Johnny Rawls proved to be a bluesman after my own heart when I noticed that his red Stratocaster displayed a sticker with one of those traffic-sign slashes through the song title "Mustang Sally." Clearly, he's opposed to such a moldy, house-rockin' tune—a cliché to many fans—played to appeal to the drunken masses.
On the other hand, he did refer to himself in the third person—"Johnny Rawls, Mississippi bluesman"—as if extending a business card, several times during his two sets Friday night at Plaza Palomino. But such showbiz staginess can be forgiven of such a powerful, experienced performer, one who has been playing and on the road for more than 40 years.
Rawls, who was last in Tucson in February, performed in Suite 147 at Plaza Palomino, a retail space transformed into a pleasant listening room by the folks behind the Rhythm and Roots concert series. It's a simple, unthreatening space, adorned mostly by black drapes, exposed duct work, wood-tile flooring and some sculpted accents. The seating is slightly chaotic, but that ceased to be an issue as soon as Rawls exhorted the audience to fill the dance floor. He said he didn't want the concert to be the sort where the crowd just looked at him for a couple of hours.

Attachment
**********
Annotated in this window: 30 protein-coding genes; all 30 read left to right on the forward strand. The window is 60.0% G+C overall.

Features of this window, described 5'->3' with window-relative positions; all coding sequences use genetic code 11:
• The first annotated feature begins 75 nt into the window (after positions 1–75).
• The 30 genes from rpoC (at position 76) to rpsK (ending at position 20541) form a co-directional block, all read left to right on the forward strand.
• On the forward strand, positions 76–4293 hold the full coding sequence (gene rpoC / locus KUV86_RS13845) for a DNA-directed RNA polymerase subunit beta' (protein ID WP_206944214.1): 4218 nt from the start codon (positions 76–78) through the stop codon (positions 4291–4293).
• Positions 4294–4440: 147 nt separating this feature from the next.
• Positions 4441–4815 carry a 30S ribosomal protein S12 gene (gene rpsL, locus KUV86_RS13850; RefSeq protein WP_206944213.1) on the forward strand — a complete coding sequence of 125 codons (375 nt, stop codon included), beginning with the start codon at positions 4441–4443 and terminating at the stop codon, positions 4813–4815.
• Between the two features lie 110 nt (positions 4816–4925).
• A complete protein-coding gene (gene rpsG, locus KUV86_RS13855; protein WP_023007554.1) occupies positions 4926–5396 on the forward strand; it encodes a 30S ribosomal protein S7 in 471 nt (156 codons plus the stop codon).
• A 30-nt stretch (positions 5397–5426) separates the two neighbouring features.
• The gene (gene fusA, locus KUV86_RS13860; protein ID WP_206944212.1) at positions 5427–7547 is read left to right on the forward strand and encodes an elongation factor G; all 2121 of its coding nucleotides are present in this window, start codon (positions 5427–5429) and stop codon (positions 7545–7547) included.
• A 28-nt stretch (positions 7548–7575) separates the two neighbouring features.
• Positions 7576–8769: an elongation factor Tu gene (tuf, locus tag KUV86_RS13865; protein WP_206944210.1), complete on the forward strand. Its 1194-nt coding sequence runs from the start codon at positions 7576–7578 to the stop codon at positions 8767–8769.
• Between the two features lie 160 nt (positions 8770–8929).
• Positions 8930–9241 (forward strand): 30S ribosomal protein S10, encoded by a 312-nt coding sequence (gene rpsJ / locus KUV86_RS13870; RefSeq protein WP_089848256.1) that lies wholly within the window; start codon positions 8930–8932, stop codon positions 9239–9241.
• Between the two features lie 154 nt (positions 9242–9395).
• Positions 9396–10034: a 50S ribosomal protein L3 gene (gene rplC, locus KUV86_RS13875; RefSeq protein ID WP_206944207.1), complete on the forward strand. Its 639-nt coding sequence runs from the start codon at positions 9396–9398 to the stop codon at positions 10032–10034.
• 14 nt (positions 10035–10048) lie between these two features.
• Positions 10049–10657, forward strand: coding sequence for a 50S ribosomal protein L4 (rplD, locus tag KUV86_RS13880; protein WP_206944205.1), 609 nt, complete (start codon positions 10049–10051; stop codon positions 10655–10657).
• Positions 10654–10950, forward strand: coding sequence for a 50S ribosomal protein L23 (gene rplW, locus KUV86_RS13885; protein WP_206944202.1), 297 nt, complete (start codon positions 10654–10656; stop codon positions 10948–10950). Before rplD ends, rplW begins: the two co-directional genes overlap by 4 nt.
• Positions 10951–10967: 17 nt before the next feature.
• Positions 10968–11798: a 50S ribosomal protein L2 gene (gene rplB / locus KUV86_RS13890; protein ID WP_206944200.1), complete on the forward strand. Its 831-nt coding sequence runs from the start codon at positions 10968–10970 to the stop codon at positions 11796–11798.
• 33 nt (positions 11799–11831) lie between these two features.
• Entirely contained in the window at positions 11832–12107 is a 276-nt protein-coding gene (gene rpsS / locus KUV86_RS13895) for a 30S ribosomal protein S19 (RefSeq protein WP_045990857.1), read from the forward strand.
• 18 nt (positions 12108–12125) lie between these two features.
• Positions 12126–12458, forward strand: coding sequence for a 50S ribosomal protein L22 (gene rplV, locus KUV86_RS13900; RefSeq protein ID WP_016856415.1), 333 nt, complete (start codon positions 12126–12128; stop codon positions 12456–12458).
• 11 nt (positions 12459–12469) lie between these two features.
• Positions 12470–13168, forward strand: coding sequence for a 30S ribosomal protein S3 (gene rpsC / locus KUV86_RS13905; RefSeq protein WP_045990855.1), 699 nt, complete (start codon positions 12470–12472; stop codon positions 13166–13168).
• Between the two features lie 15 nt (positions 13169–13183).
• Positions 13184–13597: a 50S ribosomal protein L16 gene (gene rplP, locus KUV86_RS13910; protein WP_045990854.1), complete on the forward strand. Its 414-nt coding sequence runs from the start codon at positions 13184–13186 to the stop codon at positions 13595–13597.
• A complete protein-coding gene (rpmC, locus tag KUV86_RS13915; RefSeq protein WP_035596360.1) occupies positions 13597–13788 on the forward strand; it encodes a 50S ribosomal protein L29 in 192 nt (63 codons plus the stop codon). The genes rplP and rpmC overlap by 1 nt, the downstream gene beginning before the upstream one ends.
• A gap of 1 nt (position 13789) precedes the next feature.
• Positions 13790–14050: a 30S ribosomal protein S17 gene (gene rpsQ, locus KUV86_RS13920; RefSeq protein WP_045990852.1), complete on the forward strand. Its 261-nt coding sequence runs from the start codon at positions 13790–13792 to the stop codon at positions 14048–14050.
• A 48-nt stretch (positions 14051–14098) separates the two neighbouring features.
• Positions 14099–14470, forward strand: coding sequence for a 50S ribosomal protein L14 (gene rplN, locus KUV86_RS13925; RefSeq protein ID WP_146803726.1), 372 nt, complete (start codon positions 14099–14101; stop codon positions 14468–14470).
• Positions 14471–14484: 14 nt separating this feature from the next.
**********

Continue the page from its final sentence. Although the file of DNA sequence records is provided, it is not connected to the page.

Playing a combination of electrified Delta blues and uptown soul, Rawls sang with a voice equal parts honey and rum. He played guitar so effortlessly that he didn't seem to be working very hard. But this assumption was belied by the sizzle of his well-practiced solos, whether he was playing a Memphis-style stroll, some 1970s-era soul-funk or a mess of mean ol' Texas blues.
Rawls' backing band was composed of some of Tucson's best players: drummer Ralph Gilmore, bassist Steve Grams and tenor saxophone player Alex Flores, whose solos often got the spotlight, thrillingly re-creating a raucous juke-joint explosion of proto-rock and classic R&B. These guys seemed to hit the sweet spot on every tune, even if it was basic 12-bar blues. Their performance was all the more impressive considering they didn't rehearse with Rawls in advance.
Comedian Robert Mac opened the show. He told about 20 minutes of jokes, and some people laughed.